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    Thanks all for your input.

    Thank you all for responding.

    To add a bit of info to my original post, all the negatives appear to be more or less at about the same density (eyeball only) and the films have been processed/developed and printed by the same (commercial) processor and, most likely, scanned before being printed digitally so, I guess, the results are only as good as their scanner, at best.

  7. #7

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    Although red areas can be tricky to capture and print just right, especially with Ilfochromes, you can't really judge until you have tried printing the negs by hand, or at the very least had a quality scan and Lightjet made. I would not blame your lenses or anything else until you have at least tried to print one of the shots by hand. Plenty of "just fine" pix of red subjects have been made with every film under the sun without the shooters worrying about lens coatings or other technical minutiae. Take care of eliminating the easy and cheap problems before jumping to the conclusion that you have a difficult and expensive one.
    Last edited by 2F/2F; 02-10-2009 at 06:29 PM. Click to view previous post history.
    2F/2F

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  8. #8
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    There are several things that could be going on. All of the above are good points but you have to remember that Red/Green/Blue all focus at different planes due to the way they interact with glass. Coatings are applied to correct for this, and bad, missing or improper (old) coatings don't do a very good job.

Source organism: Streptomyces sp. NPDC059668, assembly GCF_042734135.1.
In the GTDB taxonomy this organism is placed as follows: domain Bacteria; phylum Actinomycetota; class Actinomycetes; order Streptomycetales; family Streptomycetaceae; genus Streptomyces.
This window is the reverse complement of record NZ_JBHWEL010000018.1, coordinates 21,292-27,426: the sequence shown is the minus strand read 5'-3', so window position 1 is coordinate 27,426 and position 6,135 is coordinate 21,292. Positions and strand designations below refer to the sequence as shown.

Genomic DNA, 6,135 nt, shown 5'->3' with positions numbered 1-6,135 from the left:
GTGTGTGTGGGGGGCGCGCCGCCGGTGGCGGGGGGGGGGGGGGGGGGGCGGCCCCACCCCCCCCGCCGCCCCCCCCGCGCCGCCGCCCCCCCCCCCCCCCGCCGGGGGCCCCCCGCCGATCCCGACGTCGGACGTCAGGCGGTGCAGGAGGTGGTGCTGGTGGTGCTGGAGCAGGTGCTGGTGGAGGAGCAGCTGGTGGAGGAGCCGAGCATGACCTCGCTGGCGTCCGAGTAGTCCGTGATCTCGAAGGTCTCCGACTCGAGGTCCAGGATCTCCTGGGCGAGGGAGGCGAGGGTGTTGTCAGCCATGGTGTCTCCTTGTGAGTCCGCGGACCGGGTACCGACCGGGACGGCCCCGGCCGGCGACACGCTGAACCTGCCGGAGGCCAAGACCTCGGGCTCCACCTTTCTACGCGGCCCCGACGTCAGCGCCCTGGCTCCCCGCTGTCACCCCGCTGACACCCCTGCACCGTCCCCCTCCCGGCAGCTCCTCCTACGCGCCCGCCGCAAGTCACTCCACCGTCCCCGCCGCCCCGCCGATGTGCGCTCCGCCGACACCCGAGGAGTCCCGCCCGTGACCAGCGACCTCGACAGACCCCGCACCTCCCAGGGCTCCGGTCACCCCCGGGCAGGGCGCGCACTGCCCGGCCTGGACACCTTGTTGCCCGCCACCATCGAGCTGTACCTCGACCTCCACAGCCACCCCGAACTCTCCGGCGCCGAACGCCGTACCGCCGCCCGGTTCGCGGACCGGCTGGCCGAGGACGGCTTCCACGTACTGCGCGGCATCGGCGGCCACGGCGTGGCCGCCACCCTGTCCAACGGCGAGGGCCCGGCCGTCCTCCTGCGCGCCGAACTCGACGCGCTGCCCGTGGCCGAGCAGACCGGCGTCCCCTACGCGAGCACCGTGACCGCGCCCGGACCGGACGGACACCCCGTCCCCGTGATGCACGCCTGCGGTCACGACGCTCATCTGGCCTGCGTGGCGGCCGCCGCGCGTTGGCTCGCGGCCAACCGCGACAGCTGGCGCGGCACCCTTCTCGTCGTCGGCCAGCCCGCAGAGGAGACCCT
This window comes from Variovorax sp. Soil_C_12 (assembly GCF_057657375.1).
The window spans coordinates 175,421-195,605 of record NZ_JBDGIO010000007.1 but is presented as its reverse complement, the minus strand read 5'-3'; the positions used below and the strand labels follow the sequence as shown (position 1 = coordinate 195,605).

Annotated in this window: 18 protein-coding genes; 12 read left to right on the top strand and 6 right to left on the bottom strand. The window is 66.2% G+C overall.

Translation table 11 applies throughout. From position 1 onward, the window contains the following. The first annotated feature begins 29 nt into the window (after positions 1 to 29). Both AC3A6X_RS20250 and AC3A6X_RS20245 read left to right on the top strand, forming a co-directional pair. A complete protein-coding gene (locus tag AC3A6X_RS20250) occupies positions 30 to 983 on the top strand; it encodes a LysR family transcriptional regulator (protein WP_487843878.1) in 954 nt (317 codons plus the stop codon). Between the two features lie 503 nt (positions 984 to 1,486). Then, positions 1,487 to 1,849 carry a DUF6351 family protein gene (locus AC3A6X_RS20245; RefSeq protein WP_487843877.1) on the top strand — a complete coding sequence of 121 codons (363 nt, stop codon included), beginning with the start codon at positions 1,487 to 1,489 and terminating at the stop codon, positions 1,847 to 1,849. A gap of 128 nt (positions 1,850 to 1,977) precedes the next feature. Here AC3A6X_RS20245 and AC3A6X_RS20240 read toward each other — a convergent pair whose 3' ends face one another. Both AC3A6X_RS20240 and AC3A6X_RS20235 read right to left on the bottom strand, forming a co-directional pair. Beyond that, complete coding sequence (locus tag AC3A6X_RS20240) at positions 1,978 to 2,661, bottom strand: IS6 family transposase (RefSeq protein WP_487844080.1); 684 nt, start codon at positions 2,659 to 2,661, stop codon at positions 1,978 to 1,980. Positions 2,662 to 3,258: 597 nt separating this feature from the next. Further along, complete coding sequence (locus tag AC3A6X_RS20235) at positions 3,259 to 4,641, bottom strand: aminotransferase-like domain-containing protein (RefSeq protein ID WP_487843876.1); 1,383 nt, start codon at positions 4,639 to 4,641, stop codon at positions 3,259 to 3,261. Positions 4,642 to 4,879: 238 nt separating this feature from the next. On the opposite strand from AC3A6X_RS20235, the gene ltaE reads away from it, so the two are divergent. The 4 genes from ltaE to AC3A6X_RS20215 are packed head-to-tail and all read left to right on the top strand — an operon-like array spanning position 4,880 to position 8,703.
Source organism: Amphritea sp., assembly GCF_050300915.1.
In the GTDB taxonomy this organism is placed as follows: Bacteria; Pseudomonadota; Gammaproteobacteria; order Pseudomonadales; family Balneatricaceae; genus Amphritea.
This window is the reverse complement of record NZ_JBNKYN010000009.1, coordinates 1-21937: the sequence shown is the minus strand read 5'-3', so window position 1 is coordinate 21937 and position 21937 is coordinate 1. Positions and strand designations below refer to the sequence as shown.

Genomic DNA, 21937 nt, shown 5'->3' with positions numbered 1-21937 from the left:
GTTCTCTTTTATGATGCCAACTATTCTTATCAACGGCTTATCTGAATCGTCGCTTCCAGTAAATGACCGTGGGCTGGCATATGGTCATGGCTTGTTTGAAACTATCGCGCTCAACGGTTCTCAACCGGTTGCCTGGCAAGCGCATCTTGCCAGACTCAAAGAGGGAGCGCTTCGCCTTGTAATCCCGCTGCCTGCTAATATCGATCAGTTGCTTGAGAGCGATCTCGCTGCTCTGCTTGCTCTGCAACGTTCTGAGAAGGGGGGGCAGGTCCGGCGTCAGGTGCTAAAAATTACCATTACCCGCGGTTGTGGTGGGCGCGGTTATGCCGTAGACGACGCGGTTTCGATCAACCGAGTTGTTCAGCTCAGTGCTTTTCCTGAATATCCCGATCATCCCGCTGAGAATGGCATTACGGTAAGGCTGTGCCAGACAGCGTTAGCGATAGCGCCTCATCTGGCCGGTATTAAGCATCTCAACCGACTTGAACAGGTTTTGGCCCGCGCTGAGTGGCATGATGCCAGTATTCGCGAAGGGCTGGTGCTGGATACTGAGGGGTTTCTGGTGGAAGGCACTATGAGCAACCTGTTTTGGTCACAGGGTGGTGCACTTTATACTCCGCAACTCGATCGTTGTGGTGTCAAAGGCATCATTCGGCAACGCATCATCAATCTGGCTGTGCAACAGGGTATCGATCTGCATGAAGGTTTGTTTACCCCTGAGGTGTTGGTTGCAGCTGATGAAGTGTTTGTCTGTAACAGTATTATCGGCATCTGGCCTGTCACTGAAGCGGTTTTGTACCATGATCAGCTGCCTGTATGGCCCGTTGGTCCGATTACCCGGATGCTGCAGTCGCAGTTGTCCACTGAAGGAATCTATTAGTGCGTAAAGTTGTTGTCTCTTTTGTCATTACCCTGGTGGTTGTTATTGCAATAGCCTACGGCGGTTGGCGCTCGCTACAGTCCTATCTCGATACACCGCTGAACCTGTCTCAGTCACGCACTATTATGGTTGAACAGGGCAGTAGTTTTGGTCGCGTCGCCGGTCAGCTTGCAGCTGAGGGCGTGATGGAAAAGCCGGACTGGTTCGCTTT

In addition, the Red sensitive layer is on the bottom and forms cyan dye which is the basis for detail. Turbidity in the emulsion can spread light and decrease sharpness. In addition, a phenomenon called "cyan undercut" which causes the cyan layer to be overly restrained in order to purify the red color, can decrease detail in reds too much leading to what appears to be a red that is unsharp or lacking in detail.

    Lots of possible things. You may have to pick the film/lens combination that is best for the subject at hand.

    PE

  9. #9
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    Try an apo lens. Wait, what format are we talking about? If it is 35mm format then is there a modern, multicoated macro ED/LD/ULD lens available, if a "true" apo isn't? You want a lens with as many low-dispersion elements as possible. I guess the non-apo/ED lenses are optimized for center green, what, 514 or 532 nm or so.

    Have you had any drum scans done?
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  10. #10
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    Several years ago my Ciba printer remarked the difficulty of bringing up detail in red from trannies coming off Velvia. He said Kodachrome was one of the better materials for doing this (resolving detail in red).